Eric Ruske, the principal hornist of the Cleveland Orchestra, plays a recital of solo works, some twentieth century pieces written for the instrument, and some transcriptions of music by eighteenth century composers. Ruske is a virtuoso of the first order, and his performance of this varied repertoire is fully satisfying. Hearing brass transcriptions of music originally written for strings, such as J.S. Bach's Suites for cello, or, in this case, his Partita in A minor for violin, can frequently elicit the exclamation, "This is just wrong!" but that's not the case with Ruske. If the listener can put aside the memory of the original versions, these transcriptions, when performed with as much musical sensitivity and technical facility as they are here, are entirely satisfying. Ruske succeeds just as well in C.P.E. Bach's Sonata in A minor for flute. The twentieth century repertoire that Ruske has chosen highlights the horn's heroic and lyric qualities without making the kinds of outrageous technical demands that the Baroque and Classical transcriptions do. Bernhard Krol's Laudatio, Persichetti's Parable for solo horn, and Otto Ketting's Intrada are the most musically substantial works and are successful at creating solo-line pieces with distinctive character. Ruske plays throughout with nuance and passion, and his tone is rounded, warm, and incisive. Albany's sound quality is clean and vibrant.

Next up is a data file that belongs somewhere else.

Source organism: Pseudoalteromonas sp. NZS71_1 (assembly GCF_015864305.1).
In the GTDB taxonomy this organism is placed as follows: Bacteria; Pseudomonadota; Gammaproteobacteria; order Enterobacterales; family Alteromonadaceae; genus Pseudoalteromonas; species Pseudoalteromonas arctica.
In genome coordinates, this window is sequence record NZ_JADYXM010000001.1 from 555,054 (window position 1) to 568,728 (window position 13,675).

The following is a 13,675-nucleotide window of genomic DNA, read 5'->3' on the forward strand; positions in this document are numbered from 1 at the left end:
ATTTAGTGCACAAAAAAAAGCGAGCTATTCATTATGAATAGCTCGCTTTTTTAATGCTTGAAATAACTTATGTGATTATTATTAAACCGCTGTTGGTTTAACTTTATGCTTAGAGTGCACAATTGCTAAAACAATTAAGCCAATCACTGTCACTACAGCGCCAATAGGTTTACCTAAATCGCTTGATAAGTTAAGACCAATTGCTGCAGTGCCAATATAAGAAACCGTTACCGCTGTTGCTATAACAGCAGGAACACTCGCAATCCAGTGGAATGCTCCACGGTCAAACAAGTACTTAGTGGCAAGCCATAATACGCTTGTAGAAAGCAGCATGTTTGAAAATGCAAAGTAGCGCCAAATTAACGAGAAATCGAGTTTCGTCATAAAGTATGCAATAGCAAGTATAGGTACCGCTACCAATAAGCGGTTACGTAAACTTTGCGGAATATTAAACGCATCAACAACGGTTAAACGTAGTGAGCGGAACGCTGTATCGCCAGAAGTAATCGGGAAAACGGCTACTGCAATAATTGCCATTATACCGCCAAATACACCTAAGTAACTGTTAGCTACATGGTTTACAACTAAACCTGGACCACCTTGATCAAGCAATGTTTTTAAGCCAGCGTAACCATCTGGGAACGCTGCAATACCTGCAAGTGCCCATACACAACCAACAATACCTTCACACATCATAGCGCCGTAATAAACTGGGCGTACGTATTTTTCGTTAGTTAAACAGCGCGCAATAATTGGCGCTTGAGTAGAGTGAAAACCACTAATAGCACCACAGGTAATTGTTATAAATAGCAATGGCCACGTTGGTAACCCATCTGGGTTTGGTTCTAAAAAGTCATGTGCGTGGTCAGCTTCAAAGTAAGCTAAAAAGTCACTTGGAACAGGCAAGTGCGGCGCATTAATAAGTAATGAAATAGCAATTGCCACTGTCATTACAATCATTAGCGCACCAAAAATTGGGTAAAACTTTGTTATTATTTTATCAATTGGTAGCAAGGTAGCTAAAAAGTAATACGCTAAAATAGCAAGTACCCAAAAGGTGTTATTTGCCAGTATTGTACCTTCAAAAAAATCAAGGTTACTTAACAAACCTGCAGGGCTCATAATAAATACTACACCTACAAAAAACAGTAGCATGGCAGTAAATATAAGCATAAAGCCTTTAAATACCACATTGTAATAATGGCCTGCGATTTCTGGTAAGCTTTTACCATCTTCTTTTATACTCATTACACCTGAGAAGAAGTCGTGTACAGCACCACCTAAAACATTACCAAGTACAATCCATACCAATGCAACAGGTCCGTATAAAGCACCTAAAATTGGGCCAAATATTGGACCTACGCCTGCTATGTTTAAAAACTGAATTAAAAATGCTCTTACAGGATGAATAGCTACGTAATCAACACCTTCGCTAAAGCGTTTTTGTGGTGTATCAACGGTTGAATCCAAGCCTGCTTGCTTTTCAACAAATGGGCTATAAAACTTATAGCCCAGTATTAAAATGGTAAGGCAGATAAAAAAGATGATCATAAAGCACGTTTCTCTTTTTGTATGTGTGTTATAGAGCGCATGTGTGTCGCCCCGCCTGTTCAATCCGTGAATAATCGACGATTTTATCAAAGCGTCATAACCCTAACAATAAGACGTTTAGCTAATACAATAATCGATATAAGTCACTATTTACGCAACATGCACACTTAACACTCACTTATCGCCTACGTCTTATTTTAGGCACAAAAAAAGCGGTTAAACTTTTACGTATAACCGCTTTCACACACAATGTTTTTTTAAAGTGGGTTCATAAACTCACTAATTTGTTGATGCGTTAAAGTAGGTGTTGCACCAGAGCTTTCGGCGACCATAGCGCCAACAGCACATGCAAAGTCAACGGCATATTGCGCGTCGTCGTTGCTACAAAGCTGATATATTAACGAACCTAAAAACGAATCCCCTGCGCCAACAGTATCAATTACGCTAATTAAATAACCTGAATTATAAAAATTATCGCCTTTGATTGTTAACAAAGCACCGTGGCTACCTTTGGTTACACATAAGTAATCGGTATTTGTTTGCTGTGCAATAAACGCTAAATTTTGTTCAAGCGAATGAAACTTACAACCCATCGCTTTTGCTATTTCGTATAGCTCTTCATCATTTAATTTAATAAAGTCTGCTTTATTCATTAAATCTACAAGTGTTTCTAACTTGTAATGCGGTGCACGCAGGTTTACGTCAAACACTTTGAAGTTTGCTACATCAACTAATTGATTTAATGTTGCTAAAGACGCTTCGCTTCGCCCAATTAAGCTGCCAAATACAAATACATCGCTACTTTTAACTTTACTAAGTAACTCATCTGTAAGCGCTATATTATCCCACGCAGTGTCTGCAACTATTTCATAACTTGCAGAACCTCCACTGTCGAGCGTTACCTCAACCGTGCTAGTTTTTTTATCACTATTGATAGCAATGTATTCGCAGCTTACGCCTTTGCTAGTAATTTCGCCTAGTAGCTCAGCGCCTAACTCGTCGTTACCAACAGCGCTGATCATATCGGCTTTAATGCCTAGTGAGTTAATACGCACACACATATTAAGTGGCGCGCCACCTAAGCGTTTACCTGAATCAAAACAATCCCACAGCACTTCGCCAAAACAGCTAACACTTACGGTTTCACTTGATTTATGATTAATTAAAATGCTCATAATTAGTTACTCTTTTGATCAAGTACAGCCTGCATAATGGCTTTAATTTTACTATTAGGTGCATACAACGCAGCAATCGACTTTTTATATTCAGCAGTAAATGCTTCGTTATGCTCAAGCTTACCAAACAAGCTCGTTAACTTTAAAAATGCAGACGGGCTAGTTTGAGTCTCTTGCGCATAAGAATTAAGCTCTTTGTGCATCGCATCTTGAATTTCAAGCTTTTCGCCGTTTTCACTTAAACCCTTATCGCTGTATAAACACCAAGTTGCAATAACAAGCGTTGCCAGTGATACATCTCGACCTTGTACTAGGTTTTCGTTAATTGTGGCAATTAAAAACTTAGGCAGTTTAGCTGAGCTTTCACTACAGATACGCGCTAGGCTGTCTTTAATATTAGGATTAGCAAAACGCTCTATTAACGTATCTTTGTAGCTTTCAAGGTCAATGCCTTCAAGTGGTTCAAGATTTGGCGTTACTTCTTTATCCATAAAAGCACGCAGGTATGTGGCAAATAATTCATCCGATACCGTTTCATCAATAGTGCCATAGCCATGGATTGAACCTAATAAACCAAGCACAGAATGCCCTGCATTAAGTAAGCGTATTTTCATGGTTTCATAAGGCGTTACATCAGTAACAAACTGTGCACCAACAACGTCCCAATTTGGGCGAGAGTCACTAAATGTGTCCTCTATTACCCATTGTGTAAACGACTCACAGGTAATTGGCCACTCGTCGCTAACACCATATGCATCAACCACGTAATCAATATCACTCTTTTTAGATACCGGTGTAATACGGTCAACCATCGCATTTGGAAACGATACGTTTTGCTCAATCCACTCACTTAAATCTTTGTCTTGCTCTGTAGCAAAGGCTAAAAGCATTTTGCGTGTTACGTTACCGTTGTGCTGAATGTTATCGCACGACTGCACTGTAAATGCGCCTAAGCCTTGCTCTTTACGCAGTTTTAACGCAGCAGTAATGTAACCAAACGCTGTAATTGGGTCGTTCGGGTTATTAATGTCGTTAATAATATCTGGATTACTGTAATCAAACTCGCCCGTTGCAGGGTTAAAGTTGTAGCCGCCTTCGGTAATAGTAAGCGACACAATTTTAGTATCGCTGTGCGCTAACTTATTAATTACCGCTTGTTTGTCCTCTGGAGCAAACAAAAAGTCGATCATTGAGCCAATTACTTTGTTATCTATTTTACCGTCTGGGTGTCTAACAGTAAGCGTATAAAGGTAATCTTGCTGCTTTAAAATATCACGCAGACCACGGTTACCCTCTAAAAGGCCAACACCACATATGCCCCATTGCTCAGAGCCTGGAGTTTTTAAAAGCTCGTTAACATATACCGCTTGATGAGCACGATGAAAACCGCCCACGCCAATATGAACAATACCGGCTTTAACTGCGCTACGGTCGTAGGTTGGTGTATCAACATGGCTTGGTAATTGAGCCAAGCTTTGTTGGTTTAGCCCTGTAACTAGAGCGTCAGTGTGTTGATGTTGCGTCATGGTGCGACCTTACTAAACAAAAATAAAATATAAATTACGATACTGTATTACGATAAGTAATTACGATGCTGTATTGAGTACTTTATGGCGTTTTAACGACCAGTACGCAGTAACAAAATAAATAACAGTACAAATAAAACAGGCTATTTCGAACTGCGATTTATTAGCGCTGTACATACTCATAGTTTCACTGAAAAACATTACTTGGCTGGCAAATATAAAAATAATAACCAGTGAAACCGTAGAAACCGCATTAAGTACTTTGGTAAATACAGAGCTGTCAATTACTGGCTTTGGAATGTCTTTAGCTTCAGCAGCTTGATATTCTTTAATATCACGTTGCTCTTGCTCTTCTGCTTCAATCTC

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AllMusic Review by Stephen Eddins
|Partita for solo flute in A minor, BWV 1013|
|Sonata for flute in A minor, H. 562, Wq. 132|
|Sonata for horn solo, Op 101|